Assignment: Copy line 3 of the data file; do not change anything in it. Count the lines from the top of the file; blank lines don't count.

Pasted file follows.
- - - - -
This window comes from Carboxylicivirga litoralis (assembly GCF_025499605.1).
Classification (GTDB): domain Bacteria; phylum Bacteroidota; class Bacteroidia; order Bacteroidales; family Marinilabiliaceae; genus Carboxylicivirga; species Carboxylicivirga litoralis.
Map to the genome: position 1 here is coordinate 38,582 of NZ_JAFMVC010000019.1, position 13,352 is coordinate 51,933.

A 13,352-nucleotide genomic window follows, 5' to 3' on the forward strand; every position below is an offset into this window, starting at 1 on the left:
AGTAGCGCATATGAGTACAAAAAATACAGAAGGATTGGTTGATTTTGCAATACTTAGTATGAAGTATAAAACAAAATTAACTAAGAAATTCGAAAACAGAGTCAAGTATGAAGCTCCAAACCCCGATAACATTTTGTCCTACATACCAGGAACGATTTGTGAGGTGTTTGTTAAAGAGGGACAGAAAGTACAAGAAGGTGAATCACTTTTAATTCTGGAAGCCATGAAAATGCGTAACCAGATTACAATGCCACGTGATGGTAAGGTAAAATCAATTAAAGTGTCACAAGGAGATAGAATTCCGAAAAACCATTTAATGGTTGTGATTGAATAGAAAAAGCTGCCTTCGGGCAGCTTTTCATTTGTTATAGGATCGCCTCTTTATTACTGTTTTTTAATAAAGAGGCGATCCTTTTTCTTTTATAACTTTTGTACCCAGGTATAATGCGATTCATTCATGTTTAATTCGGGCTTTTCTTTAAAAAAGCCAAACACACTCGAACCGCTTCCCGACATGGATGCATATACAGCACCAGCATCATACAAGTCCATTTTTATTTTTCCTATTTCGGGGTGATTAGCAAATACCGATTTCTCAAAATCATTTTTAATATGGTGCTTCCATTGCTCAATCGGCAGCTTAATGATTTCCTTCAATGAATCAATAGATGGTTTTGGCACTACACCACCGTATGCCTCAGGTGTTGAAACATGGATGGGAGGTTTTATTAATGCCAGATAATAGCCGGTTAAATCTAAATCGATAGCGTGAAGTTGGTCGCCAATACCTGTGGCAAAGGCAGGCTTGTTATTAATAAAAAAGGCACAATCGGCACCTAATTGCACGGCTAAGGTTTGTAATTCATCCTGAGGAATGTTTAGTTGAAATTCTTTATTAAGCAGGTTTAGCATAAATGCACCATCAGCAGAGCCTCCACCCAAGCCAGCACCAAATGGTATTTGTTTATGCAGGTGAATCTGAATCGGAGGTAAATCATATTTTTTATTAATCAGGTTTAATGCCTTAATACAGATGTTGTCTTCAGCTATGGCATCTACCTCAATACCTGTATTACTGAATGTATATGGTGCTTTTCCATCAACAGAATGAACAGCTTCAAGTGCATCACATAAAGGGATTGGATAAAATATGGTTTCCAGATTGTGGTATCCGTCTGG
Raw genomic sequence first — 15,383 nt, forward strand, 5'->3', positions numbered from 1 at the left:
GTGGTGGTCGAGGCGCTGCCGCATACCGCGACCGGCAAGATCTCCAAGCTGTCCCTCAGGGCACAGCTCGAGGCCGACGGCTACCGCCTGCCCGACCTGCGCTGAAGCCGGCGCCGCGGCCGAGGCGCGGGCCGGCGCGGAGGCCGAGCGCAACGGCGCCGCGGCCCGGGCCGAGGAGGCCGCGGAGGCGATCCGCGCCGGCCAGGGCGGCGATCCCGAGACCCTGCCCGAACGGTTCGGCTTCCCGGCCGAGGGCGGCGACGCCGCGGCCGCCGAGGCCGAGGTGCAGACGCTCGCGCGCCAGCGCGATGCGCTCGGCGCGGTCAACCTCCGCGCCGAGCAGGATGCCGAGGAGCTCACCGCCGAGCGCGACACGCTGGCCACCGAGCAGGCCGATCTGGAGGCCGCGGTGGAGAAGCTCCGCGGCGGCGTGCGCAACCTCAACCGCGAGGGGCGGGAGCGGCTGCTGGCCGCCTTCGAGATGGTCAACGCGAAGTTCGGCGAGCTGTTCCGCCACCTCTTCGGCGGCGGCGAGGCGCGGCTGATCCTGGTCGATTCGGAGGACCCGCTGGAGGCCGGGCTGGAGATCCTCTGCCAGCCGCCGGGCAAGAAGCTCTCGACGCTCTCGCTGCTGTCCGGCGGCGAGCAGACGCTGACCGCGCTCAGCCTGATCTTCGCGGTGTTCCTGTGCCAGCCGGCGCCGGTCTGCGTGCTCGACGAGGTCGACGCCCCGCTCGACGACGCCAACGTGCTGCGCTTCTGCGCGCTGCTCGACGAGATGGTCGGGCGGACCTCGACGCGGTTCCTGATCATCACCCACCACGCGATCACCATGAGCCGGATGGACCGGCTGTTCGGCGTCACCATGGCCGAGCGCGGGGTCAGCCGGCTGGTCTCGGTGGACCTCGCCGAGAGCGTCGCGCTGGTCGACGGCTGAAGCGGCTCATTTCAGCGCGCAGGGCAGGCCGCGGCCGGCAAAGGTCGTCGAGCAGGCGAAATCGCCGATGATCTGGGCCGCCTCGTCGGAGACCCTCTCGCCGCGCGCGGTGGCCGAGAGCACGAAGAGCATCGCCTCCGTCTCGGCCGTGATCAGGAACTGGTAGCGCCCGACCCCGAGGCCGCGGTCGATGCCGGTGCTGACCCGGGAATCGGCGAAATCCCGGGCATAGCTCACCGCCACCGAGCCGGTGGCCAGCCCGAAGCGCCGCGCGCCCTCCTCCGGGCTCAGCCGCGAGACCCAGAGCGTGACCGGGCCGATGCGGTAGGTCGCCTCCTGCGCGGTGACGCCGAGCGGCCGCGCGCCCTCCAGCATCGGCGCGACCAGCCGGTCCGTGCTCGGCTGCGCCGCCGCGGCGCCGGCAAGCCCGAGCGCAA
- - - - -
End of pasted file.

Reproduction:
Map to the genome: position 1 here is coordinate 38,582 of NZ_JAFMVC010000019.1, position 13,352 is coordinate 51,933.